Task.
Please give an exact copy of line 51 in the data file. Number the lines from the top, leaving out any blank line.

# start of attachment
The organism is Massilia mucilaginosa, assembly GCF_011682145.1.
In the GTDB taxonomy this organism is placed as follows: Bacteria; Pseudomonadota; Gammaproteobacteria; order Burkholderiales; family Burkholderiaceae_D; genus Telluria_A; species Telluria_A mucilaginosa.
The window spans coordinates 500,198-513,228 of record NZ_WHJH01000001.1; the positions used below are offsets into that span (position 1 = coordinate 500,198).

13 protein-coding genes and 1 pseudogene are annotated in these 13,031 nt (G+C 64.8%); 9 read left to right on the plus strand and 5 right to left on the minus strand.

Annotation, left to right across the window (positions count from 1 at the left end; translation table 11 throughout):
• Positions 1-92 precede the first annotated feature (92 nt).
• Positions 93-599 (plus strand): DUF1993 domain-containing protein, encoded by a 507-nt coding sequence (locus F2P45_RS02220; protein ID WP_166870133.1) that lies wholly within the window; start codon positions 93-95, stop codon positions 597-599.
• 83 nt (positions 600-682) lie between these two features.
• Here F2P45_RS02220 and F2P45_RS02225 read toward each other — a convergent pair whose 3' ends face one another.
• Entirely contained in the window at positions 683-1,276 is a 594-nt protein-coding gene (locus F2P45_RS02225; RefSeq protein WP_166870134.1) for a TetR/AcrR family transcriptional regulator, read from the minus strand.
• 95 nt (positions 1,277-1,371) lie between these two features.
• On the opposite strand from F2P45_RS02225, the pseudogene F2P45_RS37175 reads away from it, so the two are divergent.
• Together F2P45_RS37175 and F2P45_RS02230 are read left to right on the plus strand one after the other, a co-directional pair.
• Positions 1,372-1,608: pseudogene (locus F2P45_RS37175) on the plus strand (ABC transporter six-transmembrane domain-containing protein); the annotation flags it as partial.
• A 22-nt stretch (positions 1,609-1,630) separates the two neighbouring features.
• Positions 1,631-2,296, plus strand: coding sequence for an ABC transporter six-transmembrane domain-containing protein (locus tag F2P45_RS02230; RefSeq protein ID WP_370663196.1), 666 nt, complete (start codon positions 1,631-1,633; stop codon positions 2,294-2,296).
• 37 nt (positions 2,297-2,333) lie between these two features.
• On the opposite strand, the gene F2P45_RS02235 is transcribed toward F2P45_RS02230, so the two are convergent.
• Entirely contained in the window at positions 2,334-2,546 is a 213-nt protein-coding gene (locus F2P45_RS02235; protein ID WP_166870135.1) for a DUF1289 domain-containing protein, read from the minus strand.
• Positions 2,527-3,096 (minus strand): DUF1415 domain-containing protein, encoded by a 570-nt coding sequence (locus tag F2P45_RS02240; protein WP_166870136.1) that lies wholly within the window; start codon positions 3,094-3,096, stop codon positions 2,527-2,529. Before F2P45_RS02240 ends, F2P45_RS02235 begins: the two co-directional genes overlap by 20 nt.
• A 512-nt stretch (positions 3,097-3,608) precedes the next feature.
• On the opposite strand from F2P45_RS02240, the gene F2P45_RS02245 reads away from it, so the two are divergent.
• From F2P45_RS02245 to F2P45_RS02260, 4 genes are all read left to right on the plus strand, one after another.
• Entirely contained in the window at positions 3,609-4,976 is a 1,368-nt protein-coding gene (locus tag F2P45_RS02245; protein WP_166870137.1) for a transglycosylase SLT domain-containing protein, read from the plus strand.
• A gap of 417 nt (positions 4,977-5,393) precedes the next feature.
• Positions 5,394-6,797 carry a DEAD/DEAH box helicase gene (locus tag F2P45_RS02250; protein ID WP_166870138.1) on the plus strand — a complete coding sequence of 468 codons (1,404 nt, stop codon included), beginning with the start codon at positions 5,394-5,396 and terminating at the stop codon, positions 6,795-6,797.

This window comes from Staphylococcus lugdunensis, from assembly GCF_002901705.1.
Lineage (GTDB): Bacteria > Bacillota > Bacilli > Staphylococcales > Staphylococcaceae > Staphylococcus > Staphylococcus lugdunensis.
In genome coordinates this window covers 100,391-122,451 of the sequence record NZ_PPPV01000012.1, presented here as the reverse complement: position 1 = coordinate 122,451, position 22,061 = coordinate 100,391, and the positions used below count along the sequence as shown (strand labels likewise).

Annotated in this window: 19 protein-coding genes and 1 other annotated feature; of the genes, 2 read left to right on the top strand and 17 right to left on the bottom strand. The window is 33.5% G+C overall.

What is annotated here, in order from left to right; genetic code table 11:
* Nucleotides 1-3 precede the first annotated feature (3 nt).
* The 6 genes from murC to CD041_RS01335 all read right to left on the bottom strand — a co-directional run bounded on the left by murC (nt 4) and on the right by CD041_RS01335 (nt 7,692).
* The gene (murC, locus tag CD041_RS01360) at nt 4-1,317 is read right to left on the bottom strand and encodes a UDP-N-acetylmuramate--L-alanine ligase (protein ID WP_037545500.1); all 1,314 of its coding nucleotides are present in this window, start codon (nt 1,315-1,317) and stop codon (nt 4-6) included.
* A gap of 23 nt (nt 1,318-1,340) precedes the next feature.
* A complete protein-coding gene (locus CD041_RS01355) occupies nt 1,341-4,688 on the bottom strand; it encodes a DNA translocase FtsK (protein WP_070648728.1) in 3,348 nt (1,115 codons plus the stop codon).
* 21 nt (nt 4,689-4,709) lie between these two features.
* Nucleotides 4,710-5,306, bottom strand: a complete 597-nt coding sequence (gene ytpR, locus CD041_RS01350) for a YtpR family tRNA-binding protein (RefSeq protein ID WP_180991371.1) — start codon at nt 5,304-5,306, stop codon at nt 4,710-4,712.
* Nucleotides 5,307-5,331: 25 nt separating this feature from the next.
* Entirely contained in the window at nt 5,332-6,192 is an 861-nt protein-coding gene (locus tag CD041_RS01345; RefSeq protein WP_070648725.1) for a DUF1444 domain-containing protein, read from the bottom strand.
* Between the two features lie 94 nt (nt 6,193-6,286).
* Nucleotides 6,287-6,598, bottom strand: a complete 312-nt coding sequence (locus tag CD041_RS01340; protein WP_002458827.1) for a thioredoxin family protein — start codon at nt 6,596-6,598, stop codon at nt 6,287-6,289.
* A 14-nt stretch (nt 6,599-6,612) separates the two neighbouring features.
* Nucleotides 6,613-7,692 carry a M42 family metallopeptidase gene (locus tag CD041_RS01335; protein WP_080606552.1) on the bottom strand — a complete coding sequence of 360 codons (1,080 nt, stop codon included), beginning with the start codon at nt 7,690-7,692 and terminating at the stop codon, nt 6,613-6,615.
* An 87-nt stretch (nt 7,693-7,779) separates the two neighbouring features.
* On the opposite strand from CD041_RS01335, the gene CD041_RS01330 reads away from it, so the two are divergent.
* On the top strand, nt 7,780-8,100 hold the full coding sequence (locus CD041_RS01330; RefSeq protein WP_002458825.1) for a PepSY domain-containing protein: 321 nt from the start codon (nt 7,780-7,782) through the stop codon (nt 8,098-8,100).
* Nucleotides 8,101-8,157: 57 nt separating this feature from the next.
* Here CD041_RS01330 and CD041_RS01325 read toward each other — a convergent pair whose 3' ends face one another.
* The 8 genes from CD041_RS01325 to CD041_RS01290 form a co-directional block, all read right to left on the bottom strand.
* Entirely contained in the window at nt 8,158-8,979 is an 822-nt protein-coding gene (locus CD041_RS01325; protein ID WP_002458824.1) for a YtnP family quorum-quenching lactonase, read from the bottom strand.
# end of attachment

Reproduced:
* Entirely contained in the window at nt 8,158-8,979 is an 822-nt protein-coding gene (locus CD041_RS01325; protein ID WP_002458824.1) for a YtnP family quorum-quenching lactonase, read from the bottom strand.